One of the most common question I’m asked is, “what happens to my loved-one’s credit card debt when they pass away? More importantly, will it be my responsibility?”
When you take out a credit card in your name, you’re agreeing to repay whatever you borrow. That obligation doesn’t extend to your family, friends or, in most cases, even your spouse.
In short, while your loved-ones can inherit your possessions, they don’t inherit your credit card balances and they don’t have to pay them. However, if someone else was jointly liable on the debt with you, you’re both fully responsible for the entire debt, even if all the charges were made by only one of you.
While heirs or family typically aren’t responsible for each other’s debts, that doesn’t mean that the debt just goes away. The obligation transfers from the deceased individual to his or her estate.
When a person dies, their estate is born. That estate will have someone, known as the personal representative, who will be designated by the will to handle all financial issues of the deceased, including their debts.
If the decedent’s estate doesn’t have sufficient assets to pay the debt, the credit card company is usually out of luck.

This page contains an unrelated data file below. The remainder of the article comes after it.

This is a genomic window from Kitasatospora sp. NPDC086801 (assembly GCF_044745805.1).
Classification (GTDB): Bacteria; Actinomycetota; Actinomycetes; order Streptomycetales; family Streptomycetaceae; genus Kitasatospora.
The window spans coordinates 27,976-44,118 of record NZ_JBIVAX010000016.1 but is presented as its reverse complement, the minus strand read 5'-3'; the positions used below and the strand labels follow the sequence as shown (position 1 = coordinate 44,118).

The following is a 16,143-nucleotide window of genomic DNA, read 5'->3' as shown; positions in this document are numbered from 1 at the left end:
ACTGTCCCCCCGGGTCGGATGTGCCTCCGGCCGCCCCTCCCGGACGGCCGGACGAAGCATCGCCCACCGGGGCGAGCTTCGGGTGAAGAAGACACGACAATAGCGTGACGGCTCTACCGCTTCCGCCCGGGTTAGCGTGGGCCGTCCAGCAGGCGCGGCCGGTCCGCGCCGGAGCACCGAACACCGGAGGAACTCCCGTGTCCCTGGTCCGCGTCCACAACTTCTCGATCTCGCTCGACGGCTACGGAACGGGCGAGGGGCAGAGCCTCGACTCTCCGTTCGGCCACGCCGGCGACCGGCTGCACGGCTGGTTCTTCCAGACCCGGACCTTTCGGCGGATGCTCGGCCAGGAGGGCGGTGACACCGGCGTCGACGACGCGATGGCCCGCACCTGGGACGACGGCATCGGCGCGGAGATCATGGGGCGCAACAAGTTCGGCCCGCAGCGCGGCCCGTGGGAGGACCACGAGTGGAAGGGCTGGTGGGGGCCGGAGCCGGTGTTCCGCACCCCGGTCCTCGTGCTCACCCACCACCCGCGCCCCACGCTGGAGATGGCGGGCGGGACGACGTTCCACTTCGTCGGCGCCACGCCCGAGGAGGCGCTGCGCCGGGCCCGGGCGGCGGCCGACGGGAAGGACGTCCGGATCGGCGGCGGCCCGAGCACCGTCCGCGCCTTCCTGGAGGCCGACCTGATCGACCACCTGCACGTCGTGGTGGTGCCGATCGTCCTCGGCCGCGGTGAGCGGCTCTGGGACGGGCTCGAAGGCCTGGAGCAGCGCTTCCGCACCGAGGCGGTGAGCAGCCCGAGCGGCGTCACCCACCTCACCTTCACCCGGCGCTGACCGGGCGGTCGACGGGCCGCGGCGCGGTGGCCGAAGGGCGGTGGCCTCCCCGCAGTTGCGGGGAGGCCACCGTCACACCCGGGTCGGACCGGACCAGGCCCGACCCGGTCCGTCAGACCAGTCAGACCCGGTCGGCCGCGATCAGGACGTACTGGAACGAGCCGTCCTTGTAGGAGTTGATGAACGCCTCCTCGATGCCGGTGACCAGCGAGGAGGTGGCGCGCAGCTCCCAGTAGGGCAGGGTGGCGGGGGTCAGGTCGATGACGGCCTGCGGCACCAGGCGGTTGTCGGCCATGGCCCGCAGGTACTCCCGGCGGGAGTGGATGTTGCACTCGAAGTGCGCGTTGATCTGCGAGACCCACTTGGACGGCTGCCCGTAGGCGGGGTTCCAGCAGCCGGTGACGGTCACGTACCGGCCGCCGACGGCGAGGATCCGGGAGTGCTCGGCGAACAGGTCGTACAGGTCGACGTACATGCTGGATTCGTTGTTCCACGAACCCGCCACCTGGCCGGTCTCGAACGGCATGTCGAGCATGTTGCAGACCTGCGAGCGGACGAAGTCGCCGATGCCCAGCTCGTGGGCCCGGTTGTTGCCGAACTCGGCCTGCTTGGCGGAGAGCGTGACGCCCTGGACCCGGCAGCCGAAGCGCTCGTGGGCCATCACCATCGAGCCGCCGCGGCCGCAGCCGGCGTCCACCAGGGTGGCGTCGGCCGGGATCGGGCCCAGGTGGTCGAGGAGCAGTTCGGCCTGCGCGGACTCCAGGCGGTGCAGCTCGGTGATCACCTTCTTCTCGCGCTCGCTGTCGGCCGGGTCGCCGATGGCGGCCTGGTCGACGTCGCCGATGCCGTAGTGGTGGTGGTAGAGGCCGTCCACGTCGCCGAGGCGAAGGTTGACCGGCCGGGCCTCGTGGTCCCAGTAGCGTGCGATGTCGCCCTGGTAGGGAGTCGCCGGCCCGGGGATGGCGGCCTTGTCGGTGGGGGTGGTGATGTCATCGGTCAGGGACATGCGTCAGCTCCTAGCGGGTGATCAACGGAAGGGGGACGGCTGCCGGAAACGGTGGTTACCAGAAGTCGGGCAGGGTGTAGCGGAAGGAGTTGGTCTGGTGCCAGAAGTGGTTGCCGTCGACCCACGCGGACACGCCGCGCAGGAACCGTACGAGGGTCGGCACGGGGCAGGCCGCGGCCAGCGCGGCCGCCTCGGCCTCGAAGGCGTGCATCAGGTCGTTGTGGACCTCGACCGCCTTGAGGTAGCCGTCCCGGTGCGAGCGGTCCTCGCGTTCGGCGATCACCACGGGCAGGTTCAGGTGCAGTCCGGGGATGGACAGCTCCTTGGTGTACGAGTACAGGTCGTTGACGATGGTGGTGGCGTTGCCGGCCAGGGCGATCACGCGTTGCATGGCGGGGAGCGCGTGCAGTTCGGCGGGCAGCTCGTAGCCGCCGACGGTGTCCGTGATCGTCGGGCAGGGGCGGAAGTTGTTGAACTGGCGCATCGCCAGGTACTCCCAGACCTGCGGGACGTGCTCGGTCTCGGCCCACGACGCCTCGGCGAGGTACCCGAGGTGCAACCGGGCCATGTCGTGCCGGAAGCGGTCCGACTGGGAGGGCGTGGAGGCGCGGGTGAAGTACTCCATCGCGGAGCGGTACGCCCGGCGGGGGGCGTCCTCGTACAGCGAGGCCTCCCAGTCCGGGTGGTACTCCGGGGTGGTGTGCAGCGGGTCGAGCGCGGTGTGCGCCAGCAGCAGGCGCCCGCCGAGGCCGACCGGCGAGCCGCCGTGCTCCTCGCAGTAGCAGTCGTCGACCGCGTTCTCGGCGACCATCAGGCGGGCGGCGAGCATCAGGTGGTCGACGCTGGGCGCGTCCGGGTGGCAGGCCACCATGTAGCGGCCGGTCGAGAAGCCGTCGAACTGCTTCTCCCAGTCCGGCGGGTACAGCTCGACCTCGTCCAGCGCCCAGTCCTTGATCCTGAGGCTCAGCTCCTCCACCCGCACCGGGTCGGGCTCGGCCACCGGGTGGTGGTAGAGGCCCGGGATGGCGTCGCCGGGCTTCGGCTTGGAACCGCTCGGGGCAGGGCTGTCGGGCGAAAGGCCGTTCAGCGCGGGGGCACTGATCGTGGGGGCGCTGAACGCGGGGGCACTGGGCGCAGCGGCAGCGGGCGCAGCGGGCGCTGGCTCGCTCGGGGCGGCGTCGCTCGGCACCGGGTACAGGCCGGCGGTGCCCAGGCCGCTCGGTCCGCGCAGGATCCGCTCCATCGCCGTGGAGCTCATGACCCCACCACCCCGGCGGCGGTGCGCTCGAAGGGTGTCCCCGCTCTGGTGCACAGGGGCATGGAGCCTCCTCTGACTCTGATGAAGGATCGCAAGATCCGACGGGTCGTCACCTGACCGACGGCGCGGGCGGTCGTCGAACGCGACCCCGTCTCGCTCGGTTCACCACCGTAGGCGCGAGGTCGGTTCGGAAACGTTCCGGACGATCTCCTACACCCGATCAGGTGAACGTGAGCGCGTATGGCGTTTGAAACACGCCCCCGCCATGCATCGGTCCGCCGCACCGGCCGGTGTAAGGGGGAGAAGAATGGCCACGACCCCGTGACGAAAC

However, if there are assets in the estate, creditors are paid from the assets that pass to the decedent’s estate and get administered through probate. This includes property that passes through a will or end up in Probate Court. Assets with a directive, that “know where they need to go”, are transferred by other instruments. These directed assets; such as life insurance proceeds to a designated beneficiary, joint accounts with rights of survivorship, or money in payable-on-death accounts are all creditor protected and credit card companies cannot attach to these assets.
A very common planning tool is a trust. Assets transferred into a Florida trust are directive assets, protected from credit card debt and special language can be included to ensure that the beneficiary heirs don’t need to worry about credit card debt.
Even if there are assets available to creditors in an estate, in Florida, creditors have two years from the date of death to file a claim against the estate. A personal representative can serve potential creditors with Formal Notice and the creditor will then only have 30 days to file a claim against the estate. A seasoned probate attorney knows to file a timely objection to the creditors claim and the burden is on the creditor to prove the debt is the decedents’ debt.
While in most cases a loved-one’s credit card debt is not your responsibility, it’s always a good idea to speak with an estate planning attorney to make sure that your assets and heirs are protected.